Like Someone in Love: driving in cars with old men
Abbas Kiarostami’s films are always mesmerizing and challenging works that require multiple viewings to fully experience what this master-director is creating. His new film, Like Someone in Love (2012), which premiered at Cannes 2012 is yet another film that explores the complexity and fragility of human relationships while driving in a car.
Kiarostami’s second film made outside of his homeland is in many ways similar to his previous Certified Copy (2010) however without any significant plot twists for the audience. The protagonist of the film is a young escort, Akiko played by Rin Takanashi, who is coerced into meeting a client late a night. She protests to her pimp because she needs to study for her test the next day and doesn’t have time to stay with a man. Eventually, she agrees and takes a long taxi ride to his house.
Enter the other central character to the film, Takashi Watanabe played by Tadashi Okuno, the elder client that hired Akiko for the night. He is a quiet, unassuming, and intelligent man, a retired professor of translation and linguistics. He isn’t married, a widower the film implies, and has hired Akiko for company. He doesn’t want to sleep with her but instead sets out a wonderful dinner with wine. Akiko instead just does what she thinks all her clients want and gets undressed in his room. Takashi is disappointed but complies and goes to bed. Kiarostami fades to black. We don’t see them make love and Kiarostami doesn’t let us know either way.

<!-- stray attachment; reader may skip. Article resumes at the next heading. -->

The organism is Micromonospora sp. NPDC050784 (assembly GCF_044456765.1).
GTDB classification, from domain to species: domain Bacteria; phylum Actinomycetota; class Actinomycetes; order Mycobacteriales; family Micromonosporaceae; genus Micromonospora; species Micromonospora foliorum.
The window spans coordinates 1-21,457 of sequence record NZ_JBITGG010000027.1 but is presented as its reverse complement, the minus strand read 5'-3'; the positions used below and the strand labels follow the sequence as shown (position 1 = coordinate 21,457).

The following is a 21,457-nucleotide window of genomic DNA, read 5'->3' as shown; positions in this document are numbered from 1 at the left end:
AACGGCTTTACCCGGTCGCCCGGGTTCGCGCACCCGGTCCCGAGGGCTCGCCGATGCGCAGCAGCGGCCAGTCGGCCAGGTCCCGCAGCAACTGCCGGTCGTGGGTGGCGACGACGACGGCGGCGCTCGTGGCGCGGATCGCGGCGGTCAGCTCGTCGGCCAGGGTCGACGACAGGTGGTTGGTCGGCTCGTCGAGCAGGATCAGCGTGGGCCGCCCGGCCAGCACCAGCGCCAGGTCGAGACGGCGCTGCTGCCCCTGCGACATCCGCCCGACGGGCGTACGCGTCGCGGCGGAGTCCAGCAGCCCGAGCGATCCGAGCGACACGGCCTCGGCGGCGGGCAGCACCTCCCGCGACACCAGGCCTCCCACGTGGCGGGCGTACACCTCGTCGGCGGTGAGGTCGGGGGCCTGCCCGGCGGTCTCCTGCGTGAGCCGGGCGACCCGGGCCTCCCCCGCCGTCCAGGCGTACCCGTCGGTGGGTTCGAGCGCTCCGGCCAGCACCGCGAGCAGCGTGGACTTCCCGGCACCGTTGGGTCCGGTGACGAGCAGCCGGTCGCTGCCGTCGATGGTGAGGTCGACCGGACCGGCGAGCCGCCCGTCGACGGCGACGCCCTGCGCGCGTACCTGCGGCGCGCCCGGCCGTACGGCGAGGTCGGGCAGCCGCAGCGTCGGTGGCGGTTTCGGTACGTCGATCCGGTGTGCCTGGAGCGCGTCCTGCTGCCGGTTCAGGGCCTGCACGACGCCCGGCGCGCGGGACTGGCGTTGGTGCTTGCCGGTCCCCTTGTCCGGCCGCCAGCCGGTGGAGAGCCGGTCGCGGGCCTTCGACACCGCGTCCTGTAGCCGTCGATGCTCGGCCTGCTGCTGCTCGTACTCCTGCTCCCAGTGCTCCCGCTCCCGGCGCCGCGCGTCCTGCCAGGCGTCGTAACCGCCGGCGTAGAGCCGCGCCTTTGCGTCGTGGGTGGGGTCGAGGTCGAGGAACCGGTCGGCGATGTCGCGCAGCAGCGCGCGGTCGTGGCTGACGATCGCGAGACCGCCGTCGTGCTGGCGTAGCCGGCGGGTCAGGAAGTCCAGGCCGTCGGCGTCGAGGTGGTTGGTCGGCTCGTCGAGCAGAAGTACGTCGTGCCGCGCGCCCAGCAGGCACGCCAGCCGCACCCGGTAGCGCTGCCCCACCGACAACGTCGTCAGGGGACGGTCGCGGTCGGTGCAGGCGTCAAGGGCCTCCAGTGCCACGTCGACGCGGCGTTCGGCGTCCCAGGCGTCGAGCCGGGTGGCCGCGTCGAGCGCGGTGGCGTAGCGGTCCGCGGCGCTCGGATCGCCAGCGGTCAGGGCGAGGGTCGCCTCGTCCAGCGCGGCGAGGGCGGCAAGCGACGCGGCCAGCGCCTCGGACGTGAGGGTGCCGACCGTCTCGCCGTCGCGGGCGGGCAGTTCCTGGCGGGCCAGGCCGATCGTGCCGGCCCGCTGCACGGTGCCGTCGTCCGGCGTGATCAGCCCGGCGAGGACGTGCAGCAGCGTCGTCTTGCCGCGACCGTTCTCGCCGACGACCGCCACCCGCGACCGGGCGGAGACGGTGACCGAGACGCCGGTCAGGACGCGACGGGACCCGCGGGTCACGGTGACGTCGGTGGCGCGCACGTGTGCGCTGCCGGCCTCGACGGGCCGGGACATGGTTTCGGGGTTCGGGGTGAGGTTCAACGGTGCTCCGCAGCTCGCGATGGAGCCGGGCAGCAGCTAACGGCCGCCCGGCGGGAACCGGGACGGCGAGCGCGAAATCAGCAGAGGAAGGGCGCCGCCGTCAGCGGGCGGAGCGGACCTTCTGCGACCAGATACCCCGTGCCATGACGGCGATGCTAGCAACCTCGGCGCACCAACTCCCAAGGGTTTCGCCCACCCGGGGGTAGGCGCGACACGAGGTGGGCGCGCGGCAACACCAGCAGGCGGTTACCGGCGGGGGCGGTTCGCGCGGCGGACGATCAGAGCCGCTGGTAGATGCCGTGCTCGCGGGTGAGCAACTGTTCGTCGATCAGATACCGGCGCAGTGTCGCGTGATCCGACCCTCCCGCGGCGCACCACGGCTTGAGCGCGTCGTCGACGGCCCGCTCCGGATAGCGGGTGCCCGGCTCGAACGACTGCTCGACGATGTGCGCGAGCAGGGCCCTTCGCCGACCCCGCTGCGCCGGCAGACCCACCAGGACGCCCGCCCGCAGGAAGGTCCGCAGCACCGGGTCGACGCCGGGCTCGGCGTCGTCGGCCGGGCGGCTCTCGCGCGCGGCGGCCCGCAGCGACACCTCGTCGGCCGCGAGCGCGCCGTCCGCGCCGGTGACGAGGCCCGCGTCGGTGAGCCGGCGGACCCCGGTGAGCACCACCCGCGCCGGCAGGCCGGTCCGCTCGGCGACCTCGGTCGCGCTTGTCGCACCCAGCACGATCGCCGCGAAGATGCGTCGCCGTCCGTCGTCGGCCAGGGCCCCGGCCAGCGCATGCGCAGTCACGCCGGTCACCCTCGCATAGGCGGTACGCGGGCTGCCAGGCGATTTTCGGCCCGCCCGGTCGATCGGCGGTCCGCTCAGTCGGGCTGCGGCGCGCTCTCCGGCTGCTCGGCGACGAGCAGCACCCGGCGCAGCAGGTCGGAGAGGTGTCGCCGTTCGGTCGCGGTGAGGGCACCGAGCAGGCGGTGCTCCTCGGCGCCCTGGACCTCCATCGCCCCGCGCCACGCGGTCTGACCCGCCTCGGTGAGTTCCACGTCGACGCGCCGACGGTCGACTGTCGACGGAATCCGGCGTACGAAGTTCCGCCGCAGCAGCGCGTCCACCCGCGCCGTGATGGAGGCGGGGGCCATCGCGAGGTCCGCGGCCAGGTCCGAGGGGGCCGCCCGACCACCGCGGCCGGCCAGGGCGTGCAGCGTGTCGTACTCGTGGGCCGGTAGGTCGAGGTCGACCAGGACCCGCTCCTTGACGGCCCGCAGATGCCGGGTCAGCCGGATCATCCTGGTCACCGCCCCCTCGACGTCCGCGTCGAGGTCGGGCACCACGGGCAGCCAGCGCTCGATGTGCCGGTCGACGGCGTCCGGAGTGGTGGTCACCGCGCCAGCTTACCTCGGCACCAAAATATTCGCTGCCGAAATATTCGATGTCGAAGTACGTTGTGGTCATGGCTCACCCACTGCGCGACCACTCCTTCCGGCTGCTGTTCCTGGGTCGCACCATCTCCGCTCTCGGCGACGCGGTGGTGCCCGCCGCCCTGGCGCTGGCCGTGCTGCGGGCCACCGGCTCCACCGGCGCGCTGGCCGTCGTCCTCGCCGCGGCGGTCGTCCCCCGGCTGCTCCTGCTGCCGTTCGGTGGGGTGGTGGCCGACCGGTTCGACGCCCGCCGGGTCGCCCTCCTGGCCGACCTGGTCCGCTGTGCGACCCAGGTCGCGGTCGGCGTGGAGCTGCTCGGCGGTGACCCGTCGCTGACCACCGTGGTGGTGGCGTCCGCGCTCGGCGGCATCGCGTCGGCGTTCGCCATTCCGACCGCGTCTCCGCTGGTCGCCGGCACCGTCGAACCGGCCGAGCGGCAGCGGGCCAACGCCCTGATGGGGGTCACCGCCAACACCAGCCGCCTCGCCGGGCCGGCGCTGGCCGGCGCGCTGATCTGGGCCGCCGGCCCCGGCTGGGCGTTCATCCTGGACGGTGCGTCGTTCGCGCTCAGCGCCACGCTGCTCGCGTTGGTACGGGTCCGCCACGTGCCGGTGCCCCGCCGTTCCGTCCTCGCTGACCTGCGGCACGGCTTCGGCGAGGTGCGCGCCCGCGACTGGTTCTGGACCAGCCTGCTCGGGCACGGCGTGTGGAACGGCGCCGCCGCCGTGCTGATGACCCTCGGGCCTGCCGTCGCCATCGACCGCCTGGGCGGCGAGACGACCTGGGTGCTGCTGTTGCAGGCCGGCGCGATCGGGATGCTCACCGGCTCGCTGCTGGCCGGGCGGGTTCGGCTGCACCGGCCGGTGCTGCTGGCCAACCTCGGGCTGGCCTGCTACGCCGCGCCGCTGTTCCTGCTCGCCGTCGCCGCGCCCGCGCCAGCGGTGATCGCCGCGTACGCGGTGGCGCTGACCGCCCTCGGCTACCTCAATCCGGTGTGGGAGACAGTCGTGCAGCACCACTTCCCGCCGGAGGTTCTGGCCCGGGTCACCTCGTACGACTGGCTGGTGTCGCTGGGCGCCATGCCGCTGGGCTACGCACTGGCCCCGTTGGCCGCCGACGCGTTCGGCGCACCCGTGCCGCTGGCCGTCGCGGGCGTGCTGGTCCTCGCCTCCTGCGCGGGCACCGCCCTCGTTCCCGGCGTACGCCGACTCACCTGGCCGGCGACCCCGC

The film’s plot is thin. Almost nonexistent in fact. Instead Kiarostami focuses on conversations between characters, almost always shot in cars, his favorite setting to shoot in. Takashi and Akiko form an unspoken. He is her protector, her unlikely white knight. They meet Akiko’s boyfriend, a man that is looking at overbearing and insecure in the rear-view mirror. He is obsessed with Akiko. He meets the two in Takashi’s car and later on fixes it for him at a shop.
Eventually, the film has to end and it ends at the climax. Kiarostami always manages to surprise me in his films. Some insignificant to significant surprises; whether it’s the appearance of Juliet Binoche in Shirin, the ending of Taste of Cherry, the plot twist in Certified Copy, or the framing of women in Ten, it is always something out of nowhere and always pays off.
I mentioned on the our podcast that it became apparent to me while watching this film how much Kiarostami is influenced by the work of Tati and Antonioni. The way Kiarostami stages scenes and explores the space with his characters and camera recalls Tati’s work. His use of dead space in film recalls but also revises Antonioni’s use of dead space in his films. All three film makers deal with what it means to be human in (post-) modern society.
In this film, Kiarostami explores the way humans can make meaningful connections with those on our periphery while also feeling completely alone with those closest to us.